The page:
Mr. W. is 92 years old.
He had over twenty years of serving in the Navy (Aviation) and saw combat during WWII and the Korean War. He was still active during the early part of Vietnam but was in an advisory role only.
He was a "slick-arm" Chief Petty Officer (CPO).
I had not heard of this term prior.
He let me know that he had no hash marks prior to obtaining this high rank for an enlisted man.
A hash mark was received for every 4 years of service in the Navy. A "slick-arm" achieved the ranking in less than 4 years.
Because the Navy expanded so fast during the WWII years, a few enlisted men achieved the ranking of CPO in a third of the time required by most pre-WWII CPO's.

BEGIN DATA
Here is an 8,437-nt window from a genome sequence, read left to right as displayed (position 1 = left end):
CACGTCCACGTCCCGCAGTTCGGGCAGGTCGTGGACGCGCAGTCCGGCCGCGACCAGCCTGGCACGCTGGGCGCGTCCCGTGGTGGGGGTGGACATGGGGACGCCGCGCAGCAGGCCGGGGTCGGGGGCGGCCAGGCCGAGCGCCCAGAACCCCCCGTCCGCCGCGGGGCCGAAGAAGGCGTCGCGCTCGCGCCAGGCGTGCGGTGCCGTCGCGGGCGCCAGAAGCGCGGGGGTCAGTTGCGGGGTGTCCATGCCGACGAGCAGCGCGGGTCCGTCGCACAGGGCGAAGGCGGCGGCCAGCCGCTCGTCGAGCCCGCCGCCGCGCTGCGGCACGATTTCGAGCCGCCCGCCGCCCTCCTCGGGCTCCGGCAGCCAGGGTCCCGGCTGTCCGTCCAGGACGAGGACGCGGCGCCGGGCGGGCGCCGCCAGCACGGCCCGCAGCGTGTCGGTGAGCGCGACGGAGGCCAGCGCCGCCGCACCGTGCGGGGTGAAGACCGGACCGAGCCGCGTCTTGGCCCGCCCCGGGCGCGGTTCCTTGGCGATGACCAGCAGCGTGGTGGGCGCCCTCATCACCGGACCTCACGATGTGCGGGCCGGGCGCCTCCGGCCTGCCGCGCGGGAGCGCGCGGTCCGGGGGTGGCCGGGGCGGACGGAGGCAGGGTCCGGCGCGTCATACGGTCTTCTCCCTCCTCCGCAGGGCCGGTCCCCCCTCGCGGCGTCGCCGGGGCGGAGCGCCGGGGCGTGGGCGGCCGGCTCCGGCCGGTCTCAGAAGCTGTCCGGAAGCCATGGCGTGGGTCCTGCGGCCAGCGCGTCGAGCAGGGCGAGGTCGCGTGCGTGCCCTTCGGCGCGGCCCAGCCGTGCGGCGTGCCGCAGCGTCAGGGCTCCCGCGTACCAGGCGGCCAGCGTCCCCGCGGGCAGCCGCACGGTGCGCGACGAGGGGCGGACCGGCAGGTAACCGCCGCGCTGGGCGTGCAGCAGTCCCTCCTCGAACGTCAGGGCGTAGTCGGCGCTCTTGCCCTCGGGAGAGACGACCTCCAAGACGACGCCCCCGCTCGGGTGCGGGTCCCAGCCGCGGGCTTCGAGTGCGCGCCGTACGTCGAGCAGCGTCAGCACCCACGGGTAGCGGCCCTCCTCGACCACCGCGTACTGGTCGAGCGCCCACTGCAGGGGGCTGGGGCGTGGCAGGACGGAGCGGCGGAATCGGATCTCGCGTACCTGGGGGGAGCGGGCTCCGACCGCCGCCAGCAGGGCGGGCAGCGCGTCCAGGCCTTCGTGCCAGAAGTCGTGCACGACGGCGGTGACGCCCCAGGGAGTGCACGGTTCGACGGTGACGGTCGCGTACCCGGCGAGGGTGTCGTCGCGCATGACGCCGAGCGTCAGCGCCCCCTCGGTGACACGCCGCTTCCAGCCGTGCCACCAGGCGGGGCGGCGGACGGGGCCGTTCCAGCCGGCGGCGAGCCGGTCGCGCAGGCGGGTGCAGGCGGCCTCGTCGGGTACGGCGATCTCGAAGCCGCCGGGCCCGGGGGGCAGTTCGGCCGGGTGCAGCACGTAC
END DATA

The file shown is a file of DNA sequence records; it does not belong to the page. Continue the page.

He let me know that during boot camp he kept seeing the same men walking around drinking coffee. When he found out they were CPO's, he quickly decided that he would do everything possible to get to the same rank.
A Navy historical web site confirms everything he said.
He was in the right place at the right time and was obviously qualified to be chosen.
The only draw back, history tells us, was that the slick-arm CPO's tended to be younger and less experienced and many, therefore, felt the prestige of this distinguished position fell somewhat during these times.
Mr. W. was much more than a battle tested veteran when he retired.
He also still loves coffee.